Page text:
Friday, 8 August 2014
Life After Beth
Life After Beth
Jeff Baena // 2014 // 91 mins
When his failing relationship is abruptly ended by the death of his girlfriend Beth, a grieving Zach finds himself filled with regrets as he tries to adjust to life without her. He finds comfort in spending time with Beth's parents, but when they stop returning his calls or answering the door to him Zach becomes suspicious of what they could be hiding from him, suspicions that are confirmed when he catches a brief glimpse of Beth walking through the house. Having dug her way out of her own grave Beth has no recollection of what has happened and resumes the life of a lovesick teenage girl, while Zach is thrilled to have a second chance with his love it isn't long before Beth starts exhibiting strange and aggressive behaviour.
Jeff Baena's zom-rom-com is a film that captures elements of it's three individual genres well enough but fails to balance them as perfectly as the film needs in order to truly succeed. Life After Beth is certainly a fresh take on the zombie film and Baena's version of how the undead come to be is unique and fun to witness, but these individual successes don't come together to make an equally successful whole. Zach's grief feels honest and real, the empty longing he suffers is captured brilliantly by both Baena's script and the talent of Dane DeHaan, the actor inhabits Zach so fully that he is able to create a strong connection with the viewer that anchors our investment throughout the films numerous unexpected twists and turns. Though we never see the relationship Zach and Beth shared when she was alive (the first time), DeHaan's chemistry with co-star Aubrey Plaza makes their initial bond after her return sweet and enjoyable. It is once Beth begins exhibiting more traditional zombie-like behaviour that the dynamic between the pair really excels though, and a clever role reversal see's Zach as the submissive, weaker partner to Beth's aggressive and violent outbursts; a depiction that lightly touches on the rarely explored notion of domestic violence against men.
Though there is a darkly comedic strand that runs constantly through the film, this comedy is never exploited for it's full potential. Plaza is the primary subject of the films humour and is the most successful at bringing out the comedy of the script. Her signature deadpan delivery helps to sell the dazed, unaware state that Beth is in when she first returns, and when she is allowed to let go and enter the full, enraged zombie-mode she provides some truly hilarious physical comedy that greatly elevates the films lesser second act. Unfortunately Beth very often veers towards being too whiny and childish of a character, and this prevents us from investing or caring too much about her like we do with Zach, but Plaza is consistently excellent in spite of the scripts occasional falterings. When the story tries to enter the traditional zombie-horror territory in the films climax it ends up feeling too small-scale and lacklustre to really be worth taking precedence over Zach and Beth's story; the conclusion to which is a brave one, yet feels rushed and loses much of it's impact to the madness of what is happening in the story outside of their relationship.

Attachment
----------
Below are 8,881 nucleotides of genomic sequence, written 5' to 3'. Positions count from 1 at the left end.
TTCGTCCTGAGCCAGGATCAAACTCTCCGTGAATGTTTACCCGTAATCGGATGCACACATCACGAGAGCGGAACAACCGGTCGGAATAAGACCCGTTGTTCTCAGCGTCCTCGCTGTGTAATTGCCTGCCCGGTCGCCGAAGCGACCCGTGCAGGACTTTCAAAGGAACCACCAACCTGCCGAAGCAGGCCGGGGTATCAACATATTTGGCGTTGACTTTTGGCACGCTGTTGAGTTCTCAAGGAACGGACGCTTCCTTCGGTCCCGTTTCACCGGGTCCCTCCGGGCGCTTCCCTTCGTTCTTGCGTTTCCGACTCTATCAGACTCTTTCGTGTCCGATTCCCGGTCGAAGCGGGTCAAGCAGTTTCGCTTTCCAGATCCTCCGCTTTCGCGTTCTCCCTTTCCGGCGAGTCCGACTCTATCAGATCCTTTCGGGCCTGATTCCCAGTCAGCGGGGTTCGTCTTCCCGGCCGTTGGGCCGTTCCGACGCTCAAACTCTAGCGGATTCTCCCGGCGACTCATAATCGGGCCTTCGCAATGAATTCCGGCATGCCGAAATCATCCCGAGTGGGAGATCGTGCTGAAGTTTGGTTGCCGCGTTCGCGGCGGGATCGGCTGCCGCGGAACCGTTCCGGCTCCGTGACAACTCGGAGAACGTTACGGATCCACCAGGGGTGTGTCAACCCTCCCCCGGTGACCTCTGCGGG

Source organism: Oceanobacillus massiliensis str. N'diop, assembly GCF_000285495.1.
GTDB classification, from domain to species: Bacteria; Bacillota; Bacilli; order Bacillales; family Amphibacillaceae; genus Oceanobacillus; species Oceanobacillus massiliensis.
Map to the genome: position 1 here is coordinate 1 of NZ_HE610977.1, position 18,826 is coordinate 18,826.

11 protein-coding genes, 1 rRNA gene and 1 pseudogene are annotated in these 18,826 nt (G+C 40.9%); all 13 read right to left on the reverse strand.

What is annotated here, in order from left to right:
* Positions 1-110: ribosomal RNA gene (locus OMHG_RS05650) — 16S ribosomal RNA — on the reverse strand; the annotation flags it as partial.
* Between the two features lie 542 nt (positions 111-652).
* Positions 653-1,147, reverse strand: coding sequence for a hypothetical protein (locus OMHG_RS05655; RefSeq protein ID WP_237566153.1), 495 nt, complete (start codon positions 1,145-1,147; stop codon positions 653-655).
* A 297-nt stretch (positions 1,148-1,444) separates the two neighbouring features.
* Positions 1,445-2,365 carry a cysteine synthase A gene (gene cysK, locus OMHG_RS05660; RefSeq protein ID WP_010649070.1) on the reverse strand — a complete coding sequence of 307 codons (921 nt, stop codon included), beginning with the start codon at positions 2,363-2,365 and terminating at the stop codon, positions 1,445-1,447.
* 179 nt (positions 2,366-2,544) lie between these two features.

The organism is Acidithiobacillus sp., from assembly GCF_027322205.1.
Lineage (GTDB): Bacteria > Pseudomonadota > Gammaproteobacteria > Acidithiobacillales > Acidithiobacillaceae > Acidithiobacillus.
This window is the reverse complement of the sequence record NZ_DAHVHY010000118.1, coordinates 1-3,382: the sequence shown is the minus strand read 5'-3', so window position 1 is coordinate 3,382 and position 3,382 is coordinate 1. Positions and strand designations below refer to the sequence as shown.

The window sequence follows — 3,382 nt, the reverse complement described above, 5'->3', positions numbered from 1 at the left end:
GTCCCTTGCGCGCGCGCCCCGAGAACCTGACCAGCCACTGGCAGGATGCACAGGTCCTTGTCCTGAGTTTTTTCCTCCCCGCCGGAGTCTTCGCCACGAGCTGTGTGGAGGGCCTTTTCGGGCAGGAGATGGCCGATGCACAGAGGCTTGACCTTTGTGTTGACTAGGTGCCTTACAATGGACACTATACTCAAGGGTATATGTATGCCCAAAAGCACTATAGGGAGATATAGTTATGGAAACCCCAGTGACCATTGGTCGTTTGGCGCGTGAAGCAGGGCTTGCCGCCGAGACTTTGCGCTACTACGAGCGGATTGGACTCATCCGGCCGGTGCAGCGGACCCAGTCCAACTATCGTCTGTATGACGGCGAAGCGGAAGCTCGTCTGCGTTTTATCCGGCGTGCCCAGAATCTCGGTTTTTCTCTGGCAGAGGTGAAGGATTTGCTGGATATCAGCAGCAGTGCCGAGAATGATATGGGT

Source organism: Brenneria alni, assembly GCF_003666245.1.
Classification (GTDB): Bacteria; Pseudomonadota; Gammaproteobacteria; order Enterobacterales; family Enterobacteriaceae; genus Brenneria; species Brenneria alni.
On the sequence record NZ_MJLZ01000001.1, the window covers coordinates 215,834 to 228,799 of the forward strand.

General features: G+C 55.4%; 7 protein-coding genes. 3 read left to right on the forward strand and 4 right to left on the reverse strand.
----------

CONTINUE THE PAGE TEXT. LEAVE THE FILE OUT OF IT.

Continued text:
All of Life After Beth's successes are the result of the fantastic cast that has been assembled here. DeHaan and Plaza are both equally wonderful and it is a shame that Baena felt the need to expand the story beyond what could have been an intimate and subversive romance. The likes of John C. Reilly, Molly Shannon, Anna Kendrick, Cheryl Hines and Matthew Grey Gubler all lend great support and are each given their chance to shine and fair share of one-liners, with Molly Shannon in particular stealing her own respective scene towards the films climax. The problem is just that for all of it's clever ideas and unique elements, Life After Beth struggles with an identity crisis that prevents it from being the perfect combination of romance, comedy and zombies that it should be. Baena achieves each of these elements individually, but fails in bringing them together to form an even, balanced whole. It does contain the single best use of smooth jazz music in a film ever though.